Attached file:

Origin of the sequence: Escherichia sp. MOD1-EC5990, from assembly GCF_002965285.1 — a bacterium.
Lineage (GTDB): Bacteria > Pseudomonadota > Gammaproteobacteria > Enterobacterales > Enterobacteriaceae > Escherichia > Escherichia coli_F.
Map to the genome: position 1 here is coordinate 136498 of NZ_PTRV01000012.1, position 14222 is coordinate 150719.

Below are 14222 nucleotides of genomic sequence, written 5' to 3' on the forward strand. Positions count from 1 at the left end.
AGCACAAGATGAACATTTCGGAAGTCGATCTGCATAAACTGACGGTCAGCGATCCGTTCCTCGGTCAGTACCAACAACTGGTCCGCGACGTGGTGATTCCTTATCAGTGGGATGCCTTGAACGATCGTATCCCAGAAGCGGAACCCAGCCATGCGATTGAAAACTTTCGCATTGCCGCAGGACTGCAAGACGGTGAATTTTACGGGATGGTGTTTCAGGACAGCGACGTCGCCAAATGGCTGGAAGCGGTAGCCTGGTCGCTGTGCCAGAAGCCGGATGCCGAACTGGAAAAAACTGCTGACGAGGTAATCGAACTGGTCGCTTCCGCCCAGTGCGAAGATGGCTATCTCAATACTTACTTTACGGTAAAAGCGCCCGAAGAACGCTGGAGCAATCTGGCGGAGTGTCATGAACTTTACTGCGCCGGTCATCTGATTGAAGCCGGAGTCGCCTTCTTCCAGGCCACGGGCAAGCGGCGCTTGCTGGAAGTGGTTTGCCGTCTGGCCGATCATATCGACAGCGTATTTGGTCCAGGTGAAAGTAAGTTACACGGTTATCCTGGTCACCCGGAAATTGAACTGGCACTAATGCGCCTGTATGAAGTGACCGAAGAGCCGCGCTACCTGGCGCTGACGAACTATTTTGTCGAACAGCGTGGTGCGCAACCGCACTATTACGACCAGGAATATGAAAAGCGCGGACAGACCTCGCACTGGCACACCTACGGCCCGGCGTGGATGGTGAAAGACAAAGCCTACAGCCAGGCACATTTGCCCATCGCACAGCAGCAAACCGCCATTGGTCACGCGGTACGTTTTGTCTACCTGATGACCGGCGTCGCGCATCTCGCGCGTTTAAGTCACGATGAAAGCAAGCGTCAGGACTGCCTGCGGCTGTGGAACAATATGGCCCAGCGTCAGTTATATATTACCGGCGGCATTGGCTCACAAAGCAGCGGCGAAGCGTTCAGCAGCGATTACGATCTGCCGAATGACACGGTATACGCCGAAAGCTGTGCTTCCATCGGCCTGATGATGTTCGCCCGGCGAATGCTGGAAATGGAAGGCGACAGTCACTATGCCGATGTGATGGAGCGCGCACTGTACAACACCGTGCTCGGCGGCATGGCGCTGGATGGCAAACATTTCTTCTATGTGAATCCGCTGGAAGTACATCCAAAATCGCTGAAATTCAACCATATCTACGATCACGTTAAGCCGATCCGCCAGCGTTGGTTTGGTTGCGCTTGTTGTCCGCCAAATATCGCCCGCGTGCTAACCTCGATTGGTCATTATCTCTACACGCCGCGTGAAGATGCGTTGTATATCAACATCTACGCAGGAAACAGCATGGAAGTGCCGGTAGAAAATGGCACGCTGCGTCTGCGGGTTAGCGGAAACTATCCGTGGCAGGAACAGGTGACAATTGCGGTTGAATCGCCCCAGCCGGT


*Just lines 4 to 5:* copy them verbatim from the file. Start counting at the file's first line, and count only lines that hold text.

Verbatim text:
Below are 14222 nucleotides of genomic sequence, written 5' to 3' on the forward strand. Positions count from 1 at the left end.
AGCACAAGATGAACATTTCGGAAGTCGATCTGCATAAACTGACGGTCAGCGATCCGTTCCTCGGTCAGTACCAACAACTGGTCCGCGACGTGGTGATTCCTTATCAGTGGGATGCCTTGAACGATCGTATCCCAGAAGCGGAACCCAGCCATGCGATTGAAAACTTTCGCATTGCCGCAGGACTGCAAGACGGTGAATTTTACGGGATGGTGTTTCAGGACAGCGACGTCGCCAAATGGCTGGAAGCGGTAGCCTGGTCGCTGTGCCAGAAGCCGGATGCCGAACTGGAAAAAACTGCTGACGAGGTAATCGAACTGGTCGCTTCCGCCCAGTGCGAAGATGGCTATCTCAATACTTACTTTACGGTAAAAGCGCCCGAAGAACGCTGGAGCAATCTGGCGGAGTGTCATGAACTTTACTGCGCCGGTCATCTGATTGAAGCCGGAGTCGCCTTCTTCCAGGCCACGGGCAAGCGGCGCTTGCTGGAAGTGGTTTGCCGTCTGGCCGATCATATCGACAGCGTATTTGGTCCAGGTGAAAGTAAGTTACACGGTTATCCTGGTCACCCGGAAATTGAACTGGCACTAATGCGCCTGTATGAAGTGACCGAAGAGCCGCGCTACCTGGCGCTGACGAACTATTTTGTCGAACAGCGTGGTGCGCAACCGCACTATTACGACCAGGAATATGAAAAGCGCGGACAGACCTCGCACTGGCACACCTACGGCCCGGCGTGGATGGTGAAAGACAAAGCCTACAGCCAGGCACATTTGCCCATCGCACAGCAGCAAACCGCCATTGGTCACGCGGTACGTTTTGTCTACCTGATGACCGGCGTCGCGCATCTCGCGCGTTTAAGTCACGATGAAAGCAAGCGTCAGGACTGCCTGCGGCTGTGGAACAATATGGCCCAGCGTCAGTTATATATTACCGGCGGCATTGGCTCACAAAGCAGCGGCGAAGCGTTCAGCAGCGATTACGATCTGCCGAATGACACGGTATACGCCGAAAGCTGTGCTTCCATCGGCCTGATGATGTTCGCCCGGCGAATGCTGGAAATGGAAGGCGACAGTCACTATGCCGATGTGATGGAGCGCGCACTGTACAACACCGTGCTCGGCGGCATGGCGCTGGATGGCAAACATTTCTTCTATGTGAATCCGCTGGAAGTACATCCAAAATCGCTGAAATTCAACCATATCTACGATCACGTTAAGCCGATCCGCCAGCGTTGGTTTGGTTGCGCTTGTTGTCCGCCAAATATCGCCCGCGTGCTAACCTCGATTGGTCATTATCTCTACACGCCGCGTGAAGATGCGTTGTATATCAACATCTACGCAGGAAACAGCATGGAAGTGCCGGTAGAAAATGGCACGCTGCGTCTGCGGGTTAGCGGAAACTATCCGTGGCAGGAACAGGTGACAATTGCGGTTGAATCGCCCCAGCCGGT